To coin Pablo Picasso’s words “What one does is what counts - not what one had the intention of doing”, has never been truer says commercial property agent Prop-Search, as the Supreme Court rules on one of the most significant property law cases in many years.
In the case of S Franses Limited v Cavendish Hotel (London) Limited, the Cavendish Hotel, located near St James' Park in West London, had refused a tenant’s request for a lease renewal - on the ground and basement floors of its hotel - on the basis that it wished to carry out redevelopment works under Section 30(1)(f) of the Landlord and Tenant Act 1954. The tenant was S Franses Limited, the well-known and historic textile dealership and consultancy.
In short, Section 30(1)(f) of the 1954 Act entitles a landlord to refuse to grant a new lease to a tenant on the grounds that it intends to carry out works to the premises. Before this case, the landlord only needed to demonstrate a firm and settled intention to carry out the works and a reasonable prospect of carrying out that intention.
In this case, the Cavendish Hotel devised a disruptive £920,000 scheme with the sole purpose of obtaining possession to satisfy ground (f). It was admitted that the proposed works would not be carried out if the tenant left voluntarily, but nonetheless gave an undertaking to the Court, that it would to carry out all of the works if vacant possession were ordered. The works would prepare the premises for conversion into two retail units for which planning permission would also be needed and the landlord intended to proceed with the works regardless of whether it could obtain planning permission and even if the works would have to be undone or reversed.
Samantha Jones, an Associate Director at Prop-Search, said: “Previously, a landlord's motive was not considered relevant to ground (f). However, the Supreme Court has held that the absence of any other motive, but to remove the tenant, was evidence that the landlord did not have the 'firm and settled intention' required to satisfy ground (f). Instead, it had merely a conditional intention in that it only intended to carry out the works in order to satisfy ground (f), but would not do so if the tenant left voluntarily.”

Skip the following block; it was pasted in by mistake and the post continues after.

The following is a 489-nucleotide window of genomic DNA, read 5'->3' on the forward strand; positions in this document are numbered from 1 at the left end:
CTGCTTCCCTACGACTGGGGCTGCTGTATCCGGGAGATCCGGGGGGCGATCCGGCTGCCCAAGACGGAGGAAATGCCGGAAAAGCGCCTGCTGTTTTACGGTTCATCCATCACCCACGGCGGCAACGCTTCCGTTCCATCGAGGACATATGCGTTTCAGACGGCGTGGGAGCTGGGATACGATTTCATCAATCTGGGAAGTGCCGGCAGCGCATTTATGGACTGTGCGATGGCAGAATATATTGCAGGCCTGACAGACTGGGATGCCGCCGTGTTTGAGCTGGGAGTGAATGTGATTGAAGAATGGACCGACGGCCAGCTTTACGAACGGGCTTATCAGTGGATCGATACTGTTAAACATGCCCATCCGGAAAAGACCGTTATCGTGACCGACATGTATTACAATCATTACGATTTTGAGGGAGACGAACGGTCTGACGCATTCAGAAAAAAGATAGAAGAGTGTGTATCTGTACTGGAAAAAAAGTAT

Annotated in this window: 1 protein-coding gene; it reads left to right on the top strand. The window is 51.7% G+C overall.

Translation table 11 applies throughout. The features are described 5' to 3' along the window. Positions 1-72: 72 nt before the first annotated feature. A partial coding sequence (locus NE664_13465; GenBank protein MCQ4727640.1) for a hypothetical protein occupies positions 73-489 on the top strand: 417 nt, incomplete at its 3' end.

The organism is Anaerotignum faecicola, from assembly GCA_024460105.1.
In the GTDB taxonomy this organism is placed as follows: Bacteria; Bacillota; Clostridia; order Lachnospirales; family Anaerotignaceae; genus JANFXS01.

Ground (f) is probably the most used ground of opposition to a request by a tenant under the 1954 Act for a new tenancy. It is a long established tactic for landlords - even those with genuine motives - to 'beef up' their programme of works by adding more material alterations, to ensure that they satisfy the substantiality requirement of ground (f). However, following this judgment, the tenant can challenge whether the landlord has the requisite intention to carry out those additional aspects of the works, based on whether the landlord's sole motive for those aspects is to ensure ground (f) is satisfied. If a tenant were to be successful, those aspects of the works would be disregarded by the Court.
Samantha Jones concluded: “The ruling provides a new basis for a tenant to challenge whether its landlord's proposals are conditional and may increase the tenant's chances of remaining in occupation of its business premises. On the flip-side, landlords will need to consider their position more carefully before seeking to refuse a tenant a new tenancy on the grounds of redevelopment."
Further information or advice can be obtained from Prop-Search - Tel: 01933 223300 / 01604 492000 or its website: www.prop-search.com